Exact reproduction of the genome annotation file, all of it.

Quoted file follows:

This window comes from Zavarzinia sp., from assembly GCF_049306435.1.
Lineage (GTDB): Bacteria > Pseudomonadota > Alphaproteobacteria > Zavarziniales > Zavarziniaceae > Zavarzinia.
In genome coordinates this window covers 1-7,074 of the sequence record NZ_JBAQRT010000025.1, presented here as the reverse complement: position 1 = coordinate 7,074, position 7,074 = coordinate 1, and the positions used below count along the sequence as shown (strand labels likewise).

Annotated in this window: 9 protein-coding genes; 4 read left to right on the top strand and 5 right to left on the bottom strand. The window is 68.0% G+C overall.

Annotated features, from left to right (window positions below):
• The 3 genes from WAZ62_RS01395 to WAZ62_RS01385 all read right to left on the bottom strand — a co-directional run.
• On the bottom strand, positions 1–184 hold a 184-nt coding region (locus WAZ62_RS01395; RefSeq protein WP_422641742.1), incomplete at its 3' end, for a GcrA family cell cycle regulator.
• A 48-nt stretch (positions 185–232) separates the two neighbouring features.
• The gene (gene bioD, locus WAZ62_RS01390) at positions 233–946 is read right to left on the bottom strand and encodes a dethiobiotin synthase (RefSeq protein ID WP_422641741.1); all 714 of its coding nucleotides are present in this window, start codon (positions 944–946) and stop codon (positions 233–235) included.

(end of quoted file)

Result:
This window comes from Zavarzinia sp., from assembly GCF_049306435.1.
Lineage (GTDB): Bacteria > Pseudomonadota > Alphaproteobacteria > Zavarziniales > Zavarziniaceae > Zavarzinia.
In genome coordinates this window covers 1-7,074 of the sequence record NZ_JBAQRT010000025.1, presented here as the reverse complement: position 1 = coordinate 7,074, position 7,074 = coordinate 1, and the positions used below count along the sequence as shown (strand labels likewise).

Annotated in this window: 9 protein-coding genes; 4 read left to right on the top strand and 5 right to left on the bottom strand. The window is 68.0% G+C overall.

Annotated features, from left to right (window positions below):
• The 3 genes from WAZ62_RS01395 to WAZ62_RS01385 all read right to left on the bottom strand — a co-directional run.
• On the bottom strand, positions 1–184 hold a 184-nt coding region (locus WAZ62_RS01395; RefSeq protein WP_422641742.1), incomplete at its 3' end, for a GcrA family cell cycle regulator.
• A 48-nt stretch (positions 185–232) separates the two neighbouring features.
• The gene (gene bioD, locus WAZ62_RS01390) at positions 233–946 is read right to left on the bottom strand and encodes a dethiobiotin synthase (RefSeq protein ID WP_422641741.1); all 714 of its coding nucleotides are present in this window, start codon (positions 944–946) and stop codon (positions 233–235) included.